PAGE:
The ship is the Prinsessan DÃ©sirÃ©e, built for GFL (Sessan Linjen) in 1965 where she was pitched straight into the developing Battle of the Kattegatt against newcomers Stena Line on the GÃ¶teborg-Frederikshavn route. Sessan Linjen for me are one of the most interesting of operators – a car ferry pioneer who had stylish and upmarket ships but who were – ultimately – outmanoeuvred by a wily, innovative and populist competitor in Stena. The ‘DÃ©sirÃ©e’ was fairly quickly superseded and in 1970 was sold to the Vasa-UmeÃ¥ Line as the Fenno Express. And there she stayed, operating between Northern Sweden and Finland until the start of her Eastern adventures in 1989.
Less than half a year before she was finally sold for breaking, I made a sail on the ship as the Gabrielle, from Vlore in Albania to Brindisi in Italy. The ship was operating for a company called Prosperity Navigation although it is doubtful that they achieved their titular aim.
The Brindisi-Albania traffic is always very marginal but the ship found herself in competition against two fellow 1960s classics – the Europa I (ex-Jens Kofoed of 1963) and the Media V (ex-Viking I of 1964). If one had to classify these in terms of their condition, the Media V would be top and the Europa I bottom with the Gabrielle somewhere in between, so it is a matter of some surprise to me, in fact probably a matter of some regret, that the Europa I is at the time of writing the only one still surviving.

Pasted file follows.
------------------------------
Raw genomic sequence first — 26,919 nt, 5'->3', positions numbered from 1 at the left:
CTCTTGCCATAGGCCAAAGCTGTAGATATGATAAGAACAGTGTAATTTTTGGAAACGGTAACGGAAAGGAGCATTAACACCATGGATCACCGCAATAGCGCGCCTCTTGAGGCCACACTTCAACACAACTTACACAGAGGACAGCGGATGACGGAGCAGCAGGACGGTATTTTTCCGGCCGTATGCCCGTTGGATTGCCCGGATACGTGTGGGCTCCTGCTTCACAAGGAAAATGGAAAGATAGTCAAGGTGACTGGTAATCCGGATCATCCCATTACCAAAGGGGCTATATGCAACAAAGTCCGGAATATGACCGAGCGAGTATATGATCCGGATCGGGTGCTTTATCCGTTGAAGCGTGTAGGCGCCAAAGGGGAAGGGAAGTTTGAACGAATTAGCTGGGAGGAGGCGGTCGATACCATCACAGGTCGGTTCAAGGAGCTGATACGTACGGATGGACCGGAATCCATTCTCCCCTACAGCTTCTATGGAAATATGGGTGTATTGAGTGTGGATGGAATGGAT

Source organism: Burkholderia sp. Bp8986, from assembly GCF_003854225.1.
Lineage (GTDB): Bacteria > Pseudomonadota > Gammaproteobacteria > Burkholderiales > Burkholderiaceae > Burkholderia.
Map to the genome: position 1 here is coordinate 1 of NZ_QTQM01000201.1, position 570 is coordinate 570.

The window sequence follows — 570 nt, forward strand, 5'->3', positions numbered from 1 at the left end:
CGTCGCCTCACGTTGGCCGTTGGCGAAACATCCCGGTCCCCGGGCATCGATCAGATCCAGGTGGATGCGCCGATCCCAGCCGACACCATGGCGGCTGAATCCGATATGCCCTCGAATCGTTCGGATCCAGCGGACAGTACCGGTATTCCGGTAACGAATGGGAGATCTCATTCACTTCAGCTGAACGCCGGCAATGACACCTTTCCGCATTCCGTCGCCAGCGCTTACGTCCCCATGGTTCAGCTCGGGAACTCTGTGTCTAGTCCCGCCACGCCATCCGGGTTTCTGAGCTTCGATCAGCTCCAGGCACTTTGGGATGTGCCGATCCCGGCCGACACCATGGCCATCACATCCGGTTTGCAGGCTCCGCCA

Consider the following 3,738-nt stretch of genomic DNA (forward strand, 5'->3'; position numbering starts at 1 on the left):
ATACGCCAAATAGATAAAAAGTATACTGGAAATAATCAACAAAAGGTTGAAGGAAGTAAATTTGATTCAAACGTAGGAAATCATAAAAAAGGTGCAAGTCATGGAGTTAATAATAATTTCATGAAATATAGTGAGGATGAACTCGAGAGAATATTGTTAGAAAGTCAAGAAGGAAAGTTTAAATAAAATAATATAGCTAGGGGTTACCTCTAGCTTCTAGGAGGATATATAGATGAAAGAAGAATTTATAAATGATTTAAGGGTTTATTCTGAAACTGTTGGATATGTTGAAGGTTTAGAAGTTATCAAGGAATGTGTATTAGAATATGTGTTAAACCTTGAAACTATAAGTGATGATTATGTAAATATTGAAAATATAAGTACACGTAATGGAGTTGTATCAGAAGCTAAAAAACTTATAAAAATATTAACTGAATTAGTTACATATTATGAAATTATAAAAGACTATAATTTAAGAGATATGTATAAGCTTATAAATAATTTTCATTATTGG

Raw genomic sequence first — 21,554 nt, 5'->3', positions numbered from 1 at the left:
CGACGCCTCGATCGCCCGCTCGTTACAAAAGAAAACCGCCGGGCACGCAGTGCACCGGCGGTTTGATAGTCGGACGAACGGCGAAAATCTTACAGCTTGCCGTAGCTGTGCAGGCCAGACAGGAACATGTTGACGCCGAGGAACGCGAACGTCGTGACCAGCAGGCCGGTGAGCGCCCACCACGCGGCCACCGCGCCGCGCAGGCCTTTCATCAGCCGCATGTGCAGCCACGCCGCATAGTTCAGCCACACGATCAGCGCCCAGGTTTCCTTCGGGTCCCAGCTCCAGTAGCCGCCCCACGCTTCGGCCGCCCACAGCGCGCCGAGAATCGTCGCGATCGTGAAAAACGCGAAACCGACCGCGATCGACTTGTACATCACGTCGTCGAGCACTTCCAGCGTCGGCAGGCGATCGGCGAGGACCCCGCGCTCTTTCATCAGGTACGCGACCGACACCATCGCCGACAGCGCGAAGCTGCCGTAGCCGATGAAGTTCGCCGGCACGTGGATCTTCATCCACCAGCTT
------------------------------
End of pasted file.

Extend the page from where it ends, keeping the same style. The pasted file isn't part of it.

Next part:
The Gabrielle was in fair condition, although the first thing you would probably notice as you came on board was the crumpled and ragged condition of much of the lino flooring, particularly in what had been the self service (now with a section partitioned off as a reclining seat lounge). However equally notable would be the acres of shining woodwork throughout the passenger spaces and the photo murals in the lobby spaces which were by noted Danish photographer Keld Helmer-Petersen. Sadly, the English Dining Room on the upper passenger deck (seen here on vasabatarna.se during her Fenno Express days) had been converted into cabins. A stylish and intricate restaurant was a feature of Sessan ships, right up to the last one, the Prinsessan Birgitta of 1981 (later Sealink’s St Nicholas) and the ‘DÃ©sirÃ©e’ had been no exception.
On our sailing there were few passengers, which might explain Prosperity Navigation’s swift demise soon after. A few couples and families apart, who took lunch in the old SmÃ¶rgÃ¥sbord restaurant aft, most seemed content to sit in the forward bar on the lower deck, which became a smoking den where they played cards and drank the crossing away.
All of which left the rest of the ship to us to explore and photograph. That didn’t take too long however and my happiest memory is Read more »